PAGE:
Should A Boss Be Feared or Liked?
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Should A Boss Be Feared or Liked?

When you ask employees about their ideal boss, you would mostly get people saying that they like to have a boss who is easy to get along with and capable of helping people develop to their fullest potential. However, some say they prefer having scary and strict bosses because of their capacity to instil focus and get results.

While each one of us cannot control which type of boss we experience, the question remains: should a boss be feared or liked? Here’s our take on its benefits and disadvantages so you can decide for yourself which one is best if you have the opportunity to be a boss yourself or you find yourself facing this type of boss:

Scary Boss

Many people tend to avoid scary bosses because of their authoritarian tendencies and unexplainable behaviour. They tend to micromanage assignments, constantly monitor everyone’s actions, and get angry when their team members fail to succeed. Those who truly live up to their scary persona would even discriminate against or backstab employees to incite certain employees’ reactions.

Because of their type of ruling, employees work in a stressful environment filled with fear and paranoia. Employees are also fearful of making mistakes, or they would have to face the boss’ wrath. Those not used to this type of pressure may fear going to work to face these bosses.

However, scary bosses may have motives when it comes to their management style. Fearsome bosses believe that they can get results from their employees, and it also helps them identify the weaknesses of each employee and find a way to improve them.

Liked Boss

Meanwhile, people prefer likeable bosses for many reasons. These types of leaders can call for respect and adapt to the different characters in the team. They know how to motivate each member and promote cooperation and equality by building a strong and positive work culture. They even push for workplace benefits such as flexible work times, new computer sets and others to boost productivity and work-life balance.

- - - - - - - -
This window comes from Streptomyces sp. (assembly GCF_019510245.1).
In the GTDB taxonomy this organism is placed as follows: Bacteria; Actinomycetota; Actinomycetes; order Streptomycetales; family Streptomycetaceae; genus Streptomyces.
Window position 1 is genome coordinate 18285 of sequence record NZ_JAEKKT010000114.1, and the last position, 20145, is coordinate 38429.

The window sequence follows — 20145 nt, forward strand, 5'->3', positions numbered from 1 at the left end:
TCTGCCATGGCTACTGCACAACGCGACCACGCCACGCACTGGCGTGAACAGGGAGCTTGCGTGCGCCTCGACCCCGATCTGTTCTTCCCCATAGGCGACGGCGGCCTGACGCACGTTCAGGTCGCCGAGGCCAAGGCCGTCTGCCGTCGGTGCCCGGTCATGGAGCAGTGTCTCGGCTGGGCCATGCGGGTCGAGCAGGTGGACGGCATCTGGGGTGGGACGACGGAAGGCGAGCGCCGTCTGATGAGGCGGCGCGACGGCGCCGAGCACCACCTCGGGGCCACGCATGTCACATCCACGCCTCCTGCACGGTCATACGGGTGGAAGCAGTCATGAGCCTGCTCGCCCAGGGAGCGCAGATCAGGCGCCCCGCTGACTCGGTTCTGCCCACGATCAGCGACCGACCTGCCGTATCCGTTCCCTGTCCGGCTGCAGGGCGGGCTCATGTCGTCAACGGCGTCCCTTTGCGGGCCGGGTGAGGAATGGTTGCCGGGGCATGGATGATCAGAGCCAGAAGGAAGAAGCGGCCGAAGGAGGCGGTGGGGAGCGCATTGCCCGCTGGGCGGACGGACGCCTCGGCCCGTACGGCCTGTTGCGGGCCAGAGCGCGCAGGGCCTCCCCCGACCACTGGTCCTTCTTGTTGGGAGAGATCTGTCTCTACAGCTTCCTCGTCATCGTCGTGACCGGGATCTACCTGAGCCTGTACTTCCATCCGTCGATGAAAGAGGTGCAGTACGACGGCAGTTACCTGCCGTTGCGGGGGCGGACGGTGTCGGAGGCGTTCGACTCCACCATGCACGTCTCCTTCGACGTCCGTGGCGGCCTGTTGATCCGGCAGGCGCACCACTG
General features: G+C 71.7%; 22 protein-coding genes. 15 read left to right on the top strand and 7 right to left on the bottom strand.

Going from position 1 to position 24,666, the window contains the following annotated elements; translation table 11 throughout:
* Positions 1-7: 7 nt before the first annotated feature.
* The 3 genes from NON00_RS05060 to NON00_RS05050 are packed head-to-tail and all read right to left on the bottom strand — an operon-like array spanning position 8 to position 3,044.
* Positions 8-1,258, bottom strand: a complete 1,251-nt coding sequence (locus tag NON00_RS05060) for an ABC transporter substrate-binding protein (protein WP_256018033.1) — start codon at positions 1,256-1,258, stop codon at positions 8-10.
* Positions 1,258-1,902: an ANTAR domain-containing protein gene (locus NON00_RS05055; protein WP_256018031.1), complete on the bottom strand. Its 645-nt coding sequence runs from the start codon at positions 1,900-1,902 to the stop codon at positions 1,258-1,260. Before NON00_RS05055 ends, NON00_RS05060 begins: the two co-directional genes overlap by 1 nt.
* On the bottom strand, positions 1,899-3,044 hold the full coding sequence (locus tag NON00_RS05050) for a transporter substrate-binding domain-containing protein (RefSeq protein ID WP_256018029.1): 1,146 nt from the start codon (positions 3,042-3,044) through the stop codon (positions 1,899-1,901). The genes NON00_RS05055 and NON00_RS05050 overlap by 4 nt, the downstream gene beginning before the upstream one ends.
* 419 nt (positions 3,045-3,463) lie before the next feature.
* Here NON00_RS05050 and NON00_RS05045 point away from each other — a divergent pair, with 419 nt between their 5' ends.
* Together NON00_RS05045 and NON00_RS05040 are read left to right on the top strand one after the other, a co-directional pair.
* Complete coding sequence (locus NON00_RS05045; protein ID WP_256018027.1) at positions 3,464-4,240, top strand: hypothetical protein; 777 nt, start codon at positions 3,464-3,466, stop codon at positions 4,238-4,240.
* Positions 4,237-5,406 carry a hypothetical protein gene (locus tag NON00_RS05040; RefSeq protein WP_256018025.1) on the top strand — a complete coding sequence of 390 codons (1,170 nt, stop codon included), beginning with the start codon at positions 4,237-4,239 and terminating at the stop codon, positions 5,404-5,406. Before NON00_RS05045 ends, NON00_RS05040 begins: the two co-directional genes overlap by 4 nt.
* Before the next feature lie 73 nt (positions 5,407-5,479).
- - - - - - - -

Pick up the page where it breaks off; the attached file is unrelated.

Liked bosses also serve as role models for their team, giving them direction on how to go about their tasks, giving them the proper credit for their work and inspiring loyalty. Employees are trusted with their tasks, which causes them to do their best and complete their tasks zealously.

However, there are setbacks with bosses because if they are too kind to their team, they may abuse their kindness and only provide subpar work.

This can be mitigated with different management techniques. 

Kally says

I don’t like being a leader that my fellow colleagues fear. I prefer to inspire and motivate others through actions and words. I try to practise what I preach. I often put myself in someone’s shoes. I enjoy guiding others and helping those who are struggling. This is the type of boss I want to follow and be.

What kind of boss would you like to be? Share your thoughts with me.

For more bossy articles, check these out:
Giving Constructive Criticism to Your Boss: Do It Right
How to Stop the Boss from Sabotaging You
Is Your Boss Difficult to Please

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